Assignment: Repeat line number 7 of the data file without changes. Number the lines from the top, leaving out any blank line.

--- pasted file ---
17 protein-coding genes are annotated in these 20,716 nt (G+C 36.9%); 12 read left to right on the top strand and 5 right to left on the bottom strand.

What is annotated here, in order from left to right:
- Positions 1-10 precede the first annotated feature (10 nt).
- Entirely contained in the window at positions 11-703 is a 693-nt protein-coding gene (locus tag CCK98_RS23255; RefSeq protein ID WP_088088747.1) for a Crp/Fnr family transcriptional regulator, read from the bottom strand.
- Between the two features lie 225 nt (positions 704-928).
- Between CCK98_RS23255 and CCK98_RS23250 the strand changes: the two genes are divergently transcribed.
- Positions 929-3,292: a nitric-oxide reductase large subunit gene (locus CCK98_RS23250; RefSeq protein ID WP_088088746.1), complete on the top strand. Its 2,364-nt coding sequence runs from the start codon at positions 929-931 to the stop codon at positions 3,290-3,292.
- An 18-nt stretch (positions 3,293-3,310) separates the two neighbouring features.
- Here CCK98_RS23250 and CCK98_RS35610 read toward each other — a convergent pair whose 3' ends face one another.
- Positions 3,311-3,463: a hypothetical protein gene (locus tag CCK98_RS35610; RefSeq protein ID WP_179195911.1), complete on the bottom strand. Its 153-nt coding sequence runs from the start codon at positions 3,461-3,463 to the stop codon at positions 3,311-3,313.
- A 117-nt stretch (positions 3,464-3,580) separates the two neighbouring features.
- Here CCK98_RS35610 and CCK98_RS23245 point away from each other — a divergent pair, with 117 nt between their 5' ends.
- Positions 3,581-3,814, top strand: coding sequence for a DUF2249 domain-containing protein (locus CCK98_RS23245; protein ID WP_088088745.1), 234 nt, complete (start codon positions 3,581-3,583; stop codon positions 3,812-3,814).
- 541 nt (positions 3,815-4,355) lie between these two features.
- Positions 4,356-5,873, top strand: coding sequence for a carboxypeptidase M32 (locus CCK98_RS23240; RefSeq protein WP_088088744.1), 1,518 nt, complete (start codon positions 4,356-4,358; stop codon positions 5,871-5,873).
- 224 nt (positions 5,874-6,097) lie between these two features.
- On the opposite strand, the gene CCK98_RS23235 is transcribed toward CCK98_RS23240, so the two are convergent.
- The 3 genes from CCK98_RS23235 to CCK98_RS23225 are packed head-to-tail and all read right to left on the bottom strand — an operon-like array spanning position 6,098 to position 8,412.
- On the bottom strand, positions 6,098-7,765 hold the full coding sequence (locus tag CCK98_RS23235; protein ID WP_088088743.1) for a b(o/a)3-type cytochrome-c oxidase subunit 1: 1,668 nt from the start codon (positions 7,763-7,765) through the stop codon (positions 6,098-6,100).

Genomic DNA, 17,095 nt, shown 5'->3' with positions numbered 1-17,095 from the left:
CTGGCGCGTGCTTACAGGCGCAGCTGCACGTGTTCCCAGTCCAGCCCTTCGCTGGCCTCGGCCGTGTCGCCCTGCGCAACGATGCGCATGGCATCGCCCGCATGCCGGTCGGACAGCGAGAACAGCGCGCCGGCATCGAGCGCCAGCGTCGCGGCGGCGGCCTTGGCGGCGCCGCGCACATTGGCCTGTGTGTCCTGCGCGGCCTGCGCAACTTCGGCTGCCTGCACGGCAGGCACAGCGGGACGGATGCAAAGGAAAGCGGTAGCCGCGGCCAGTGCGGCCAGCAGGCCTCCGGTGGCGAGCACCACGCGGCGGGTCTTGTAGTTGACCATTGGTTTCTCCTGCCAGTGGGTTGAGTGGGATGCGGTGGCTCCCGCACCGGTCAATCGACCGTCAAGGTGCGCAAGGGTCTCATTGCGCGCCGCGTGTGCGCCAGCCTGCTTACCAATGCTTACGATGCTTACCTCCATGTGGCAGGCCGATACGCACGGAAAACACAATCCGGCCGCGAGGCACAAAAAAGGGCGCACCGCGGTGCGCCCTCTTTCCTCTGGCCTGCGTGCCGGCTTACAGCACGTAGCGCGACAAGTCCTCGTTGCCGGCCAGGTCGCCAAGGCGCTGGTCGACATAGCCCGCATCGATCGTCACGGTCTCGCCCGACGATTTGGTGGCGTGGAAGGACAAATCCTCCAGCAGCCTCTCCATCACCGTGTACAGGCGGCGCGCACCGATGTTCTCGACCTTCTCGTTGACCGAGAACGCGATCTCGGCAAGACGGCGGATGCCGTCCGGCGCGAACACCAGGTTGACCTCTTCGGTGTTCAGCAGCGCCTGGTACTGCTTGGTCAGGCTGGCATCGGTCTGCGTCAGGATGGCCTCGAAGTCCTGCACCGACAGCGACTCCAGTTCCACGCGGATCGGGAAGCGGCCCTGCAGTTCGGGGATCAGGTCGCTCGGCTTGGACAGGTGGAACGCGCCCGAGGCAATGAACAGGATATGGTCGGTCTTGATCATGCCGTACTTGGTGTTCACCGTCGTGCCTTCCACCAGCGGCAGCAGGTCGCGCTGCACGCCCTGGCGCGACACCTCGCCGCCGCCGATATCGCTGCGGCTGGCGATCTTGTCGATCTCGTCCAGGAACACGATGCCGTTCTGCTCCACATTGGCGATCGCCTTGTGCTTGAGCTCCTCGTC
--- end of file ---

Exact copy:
- Positions 929-3,292: a nitric-oxide reductase large subunit gene (locus CCK98_RS23250; RefSeq protein ID WP_088088746.1), complete on the top strand. Its 2,364-nt coding sequence runs from the start codon at positions 929-931 to the stop codon at positions 3,290-3,292.